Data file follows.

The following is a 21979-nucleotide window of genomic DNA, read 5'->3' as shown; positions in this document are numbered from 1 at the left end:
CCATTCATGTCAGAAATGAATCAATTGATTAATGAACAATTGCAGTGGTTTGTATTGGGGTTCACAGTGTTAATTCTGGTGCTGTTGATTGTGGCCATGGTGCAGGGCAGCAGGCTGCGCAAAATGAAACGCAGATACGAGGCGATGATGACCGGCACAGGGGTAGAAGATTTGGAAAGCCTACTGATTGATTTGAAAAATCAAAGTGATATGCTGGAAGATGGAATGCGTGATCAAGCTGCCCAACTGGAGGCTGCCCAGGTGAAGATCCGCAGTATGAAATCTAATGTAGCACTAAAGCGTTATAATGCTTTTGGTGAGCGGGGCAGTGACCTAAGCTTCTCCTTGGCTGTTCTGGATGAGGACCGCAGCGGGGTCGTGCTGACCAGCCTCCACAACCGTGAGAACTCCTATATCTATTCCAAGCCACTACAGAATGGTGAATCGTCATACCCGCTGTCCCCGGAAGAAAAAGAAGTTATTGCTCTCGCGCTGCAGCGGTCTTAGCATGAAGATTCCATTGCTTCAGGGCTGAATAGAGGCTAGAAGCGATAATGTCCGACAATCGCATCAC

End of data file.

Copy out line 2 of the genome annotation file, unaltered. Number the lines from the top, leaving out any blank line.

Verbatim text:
CCATTCATGTCAGAAATGAATCAATTGATTAATGAACAATTGCAGTGGTTTGTATTGGGGTTCACAGTGTTAATTCTGGTGCTGTTGATTGTGGCCATGGTGCAGGGCAGCAGGCTGCGCAAAATGAAACGCAGATACGAGGCGATGATGACCGGCACAGGGGTAGAAGATTTGGAAAGCCTACTGATTGATTTGAAAAATCAAAGTGATATGCTGGAAGATGGAATGCGTGATCAAGCTGCCCAACTGGAGGCTGCCCAGGTGAAGATCCGCAGTATGAAATCTAATGTAGCACTAAAGCGTTATAATGCTTTTGGTGAGCGGGGCAGTGACCTAAGCTTCTCCTTGGCTGTTCTGGATGAGGACCGCAGCGGGGTCGTGCTGACCAGCCTCCACAACCGTGAGAACTCCTATATCTATTCCAAGCCACTACAGAATGGTGAATCGTCATACCCGCTGTCCCCGGAAGAAAAAGAAGTTATTGCTCTCGCGCTGCAGCGGTCTTAGCATGAAGATTCCATTGCTTCAGGGCTGAATAGAGGCTAGAAGCGATAATGTCCGACAATCGCATCAC